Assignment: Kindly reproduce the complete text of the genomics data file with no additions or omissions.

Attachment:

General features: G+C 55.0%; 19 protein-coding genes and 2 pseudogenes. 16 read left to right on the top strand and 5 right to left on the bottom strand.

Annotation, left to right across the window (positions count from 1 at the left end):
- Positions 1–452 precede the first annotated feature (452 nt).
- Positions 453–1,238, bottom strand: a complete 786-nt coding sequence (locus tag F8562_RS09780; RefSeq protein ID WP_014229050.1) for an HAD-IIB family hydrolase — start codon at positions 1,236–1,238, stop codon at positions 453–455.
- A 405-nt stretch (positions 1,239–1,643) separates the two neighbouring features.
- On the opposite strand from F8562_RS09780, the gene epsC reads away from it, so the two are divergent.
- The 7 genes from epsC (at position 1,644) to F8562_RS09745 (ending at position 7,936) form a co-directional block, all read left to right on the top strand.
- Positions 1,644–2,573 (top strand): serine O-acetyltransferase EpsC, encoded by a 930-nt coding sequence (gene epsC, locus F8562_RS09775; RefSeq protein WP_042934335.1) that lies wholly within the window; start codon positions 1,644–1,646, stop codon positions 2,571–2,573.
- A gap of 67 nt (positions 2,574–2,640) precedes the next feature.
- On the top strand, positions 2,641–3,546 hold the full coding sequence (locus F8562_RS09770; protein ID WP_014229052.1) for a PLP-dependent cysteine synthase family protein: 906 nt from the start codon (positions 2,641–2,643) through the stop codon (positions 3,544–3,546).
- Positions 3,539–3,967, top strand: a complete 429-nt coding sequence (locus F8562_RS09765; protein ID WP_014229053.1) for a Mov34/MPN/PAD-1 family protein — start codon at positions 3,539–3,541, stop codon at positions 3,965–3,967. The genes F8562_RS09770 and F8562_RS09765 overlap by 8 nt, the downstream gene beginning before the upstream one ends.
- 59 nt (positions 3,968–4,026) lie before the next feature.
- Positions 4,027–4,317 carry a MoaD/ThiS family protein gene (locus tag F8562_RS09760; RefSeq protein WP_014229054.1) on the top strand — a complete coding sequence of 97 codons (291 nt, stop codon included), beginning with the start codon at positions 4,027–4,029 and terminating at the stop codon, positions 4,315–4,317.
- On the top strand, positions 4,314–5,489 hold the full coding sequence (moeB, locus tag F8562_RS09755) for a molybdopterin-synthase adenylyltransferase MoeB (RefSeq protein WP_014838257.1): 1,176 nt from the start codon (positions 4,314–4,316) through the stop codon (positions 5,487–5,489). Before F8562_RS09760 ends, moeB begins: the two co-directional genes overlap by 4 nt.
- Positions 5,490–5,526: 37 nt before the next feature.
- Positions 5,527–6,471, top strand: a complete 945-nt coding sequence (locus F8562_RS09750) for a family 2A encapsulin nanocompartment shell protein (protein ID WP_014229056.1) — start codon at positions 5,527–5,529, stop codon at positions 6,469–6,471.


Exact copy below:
General features: G+C 55.0%; 19 protein-coding genes and 2 pseudogenes. 16 read left to right on the top strand and 5 right to left on the bottom strand.

Annotation, left to right across the window (positions count from 1 at the left end):
- Positions 1–452 precede the first annotated feature (452 nt).
- Positions 453–1,238, bottom strand: a complete 786-nt coding sequence (locus tag F8562_RS09780; RefSeq protein ID WP_014229050.1) for an HAD-IIB family hydrolase — start codon at positions 1,236–1,238, stop codon at positions 453–455.
- A 405-nt stretch (positions 1,239–1,643) separates the two neighbouring features.
- On the opposite strand from F8562_RS09780, the gene epsC reads away from it, so the two are divergent.
- The 7 genes from epsC (at position 1,644) to F8562_RS09745 (ending at position 7,936) form a co-directional block, all read left to right on the top strand.
- Positions 1,644–2,573 (top strand): serine O-acetyltransferase EpsC, encoded by a 930-nt coding sequence (gene epsC, locus F8562_RS09775; RefSeq protein WP_042934335.1) that lies wholly within the window; start codon positions 1,644–1,646, stop codon positions 2,571–2,573.
- A gap of 67 nt (positions 2,574–2,640) precedes the next feature.
- On the top strand, positions 2,641–3,546 hold the full coding sequence (locus F8562_RS09770; protein ID WP_014229052.1) for a PLP-dependent cysteine synthase family protein: 906 nt from the start codon (positions 2,641–2,643) through the stop codon (positions 3,544–3,546).
- Positions 3,539–3,967, top strand: a complete 429-nt coding sequence (locus F8562_RS09765; protein ID WP_014229053.1) for a Mov34/MPN/PAD-1 family protein — start codon at positions 3,539–3,541, stop codon at positions 3,965–3,967. The genes F8562_RS09770 and F8562_RS09765 overlap by 8 nt, the downstream gene beginning before the upstream one ends.
- 59 nt (positions 3,968–4,026) lie before the next feature.
- Positions 4,027–4,317 carry a MoaD/ThiS family protein gene (locus tag F8562_RS09760; RefSeq protein WP_014229054.1) on the top strand — a complete coding sequence of 97 codons (291 nt, stop codon included), beginning with the start codon at positions 4,027–4,029 and terminating at the stop codon, positions 4,315–4,317.
- On the top strand, positions 4,314–5,489 hold the full coding sequence (moeB, locus tag F8562_RS09755) for a molybdopterin-synthase adenylyltransferase MoeB (RefSeq protein WP_014838257.1): 1,176 nt from the start codon (positions 4,314–4,316) through the stop codon (positions 5,487–5,489). Before F8562_RS09760 ends, moeB begins: the two co-directional genes overlap by 4 nt.
- Positions 5,490–5,526: 37 nt before the next feature.
- Positions 5,527–6,471, top strand: a complete 945-nt coding sequence (locus F8562_RS09750) for a family 2A encapsulin nanocompartment shell protein (protein ID WP_014229056.1) — start codon at positions 5,527–5,529, stop codon at positions 6,469–6,471.